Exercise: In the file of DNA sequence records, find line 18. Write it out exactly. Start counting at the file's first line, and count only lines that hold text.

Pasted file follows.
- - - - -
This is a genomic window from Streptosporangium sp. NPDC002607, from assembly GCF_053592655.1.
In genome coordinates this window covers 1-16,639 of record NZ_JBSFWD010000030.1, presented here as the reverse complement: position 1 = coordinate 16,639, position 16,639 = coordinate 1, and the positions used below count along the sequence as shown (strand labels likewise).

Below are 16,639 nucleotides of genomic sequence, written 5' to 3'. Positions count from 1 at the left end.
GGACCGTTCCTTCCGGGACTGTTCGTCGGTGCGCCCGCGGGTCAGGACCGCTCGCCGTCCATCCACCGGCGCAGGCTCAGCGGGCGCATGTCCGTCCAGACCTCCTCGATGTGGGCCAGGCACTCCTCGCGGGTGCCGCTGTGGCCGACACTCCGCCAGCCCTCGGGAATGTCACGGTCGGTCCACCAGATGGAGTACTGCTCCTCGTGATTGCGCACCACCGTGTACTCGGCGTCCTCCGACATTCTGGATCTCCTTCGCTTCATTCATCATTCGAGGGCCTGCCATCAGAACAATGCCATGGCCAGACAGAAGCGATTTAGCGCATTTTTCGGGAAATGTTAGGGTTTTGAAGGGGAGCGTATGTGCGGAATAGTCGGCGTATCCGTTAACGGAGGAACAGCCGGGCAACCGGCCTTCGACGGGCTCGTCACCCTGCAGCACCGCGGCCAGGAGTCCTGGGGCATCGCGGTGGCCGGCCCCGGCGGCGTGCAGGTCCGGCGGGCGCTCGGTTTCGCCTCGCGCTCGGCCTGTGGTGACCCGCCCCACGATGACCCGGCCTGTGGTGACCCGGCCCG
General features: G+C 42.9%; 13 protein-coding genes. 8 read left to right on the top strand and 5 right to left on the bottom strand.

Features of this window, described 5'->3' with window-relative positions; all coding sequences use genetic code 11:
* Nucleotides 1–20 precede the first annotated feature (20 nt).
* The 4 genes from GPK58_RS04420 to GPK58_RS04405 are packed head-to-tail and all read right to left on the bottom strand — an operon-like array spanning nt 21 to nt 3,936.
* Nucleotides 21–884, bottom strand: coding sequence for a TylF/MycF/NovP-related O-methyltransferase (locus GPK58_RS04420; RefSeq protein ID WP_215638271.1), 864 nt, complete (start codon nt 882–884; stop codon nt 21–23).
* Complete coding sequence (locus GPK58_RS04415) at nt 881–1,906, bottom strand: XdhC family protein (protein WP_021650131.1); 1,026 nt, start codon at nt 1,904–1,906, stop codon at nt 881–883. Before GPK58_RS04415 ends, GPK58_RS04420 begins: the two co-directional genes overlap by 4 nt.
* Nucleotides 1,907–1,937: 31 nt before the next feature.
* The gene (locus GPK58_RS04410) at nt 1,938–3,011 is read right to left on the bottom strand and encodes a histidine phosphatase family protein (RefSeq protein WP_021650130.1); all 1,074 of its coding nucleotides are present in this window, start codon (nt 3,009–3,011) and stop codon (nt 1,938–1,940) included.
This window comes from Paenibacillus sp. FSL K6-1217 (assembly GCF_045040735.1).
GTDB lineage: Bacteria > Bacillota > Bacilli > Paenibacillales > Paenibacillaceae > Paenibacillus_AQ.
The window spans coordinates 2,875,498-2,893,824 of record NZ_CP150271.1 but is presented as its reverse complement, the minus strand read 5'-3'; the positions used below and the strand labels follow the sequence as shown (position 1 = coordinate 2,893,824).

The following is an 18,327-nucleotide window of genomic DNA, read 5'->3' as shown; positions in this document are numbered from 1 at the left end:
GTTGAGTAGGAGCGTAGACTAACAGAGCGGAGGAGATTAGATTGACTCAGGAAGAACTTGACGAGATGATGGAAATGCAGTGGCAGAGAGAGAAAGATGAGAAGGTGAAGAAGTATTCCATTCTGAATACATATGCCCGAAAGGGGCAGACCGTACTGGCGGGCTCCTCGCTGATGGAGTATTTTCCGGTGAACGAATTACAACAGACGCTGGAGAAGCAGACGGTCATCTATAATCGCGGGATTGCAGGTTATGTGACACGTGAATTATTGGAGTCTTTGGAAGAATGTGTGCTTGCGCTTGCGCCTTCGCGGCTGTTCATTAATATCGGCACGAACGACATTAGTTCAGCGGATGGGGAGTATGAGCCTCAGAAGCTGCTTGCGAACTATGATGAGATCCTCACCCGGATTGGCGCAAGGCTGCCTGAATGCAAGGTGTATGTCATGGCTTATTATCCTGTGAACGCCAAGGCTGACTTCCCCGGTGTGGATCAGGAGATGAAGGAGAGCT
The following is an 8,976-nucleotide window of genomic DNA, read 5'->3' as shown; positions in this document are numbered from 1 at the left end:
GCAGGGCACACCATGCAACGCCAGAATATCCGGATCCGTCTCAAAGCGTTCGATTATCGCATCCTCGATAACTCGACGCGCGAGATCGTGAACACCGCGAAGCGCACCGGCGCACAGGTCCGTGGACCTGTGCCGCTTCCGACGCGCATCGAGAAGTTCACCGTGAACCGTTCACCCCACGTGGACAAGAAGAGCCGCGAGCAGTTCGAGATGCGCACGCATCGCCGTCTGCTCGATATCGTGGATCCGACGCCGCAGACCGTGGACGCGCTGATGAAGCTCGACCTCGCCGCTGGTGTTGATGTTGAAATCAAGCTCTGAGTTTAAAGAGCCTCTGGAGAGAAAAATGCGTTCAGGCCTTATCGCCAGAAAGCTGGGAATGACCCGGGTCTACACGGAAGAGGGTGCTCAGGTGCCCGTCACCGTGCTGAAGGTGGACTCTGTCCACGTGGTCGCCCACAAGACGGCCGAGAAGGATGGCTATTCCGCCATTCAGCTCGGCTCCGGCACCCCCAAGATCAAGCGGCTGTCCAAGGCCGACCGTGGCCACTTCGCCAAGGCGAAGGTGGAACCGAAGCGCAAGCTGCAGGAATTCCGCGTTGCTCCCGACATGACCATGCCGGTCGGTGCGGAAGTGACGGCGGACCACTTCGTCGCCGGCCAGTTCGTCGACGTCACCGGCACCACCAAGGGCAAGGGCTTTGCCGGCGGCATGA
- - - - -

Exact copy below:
The following is an 8,976-nucleotide window of genomic DNA, read 5'->3' as shown; positions in this document are numbered from 1 at the left end: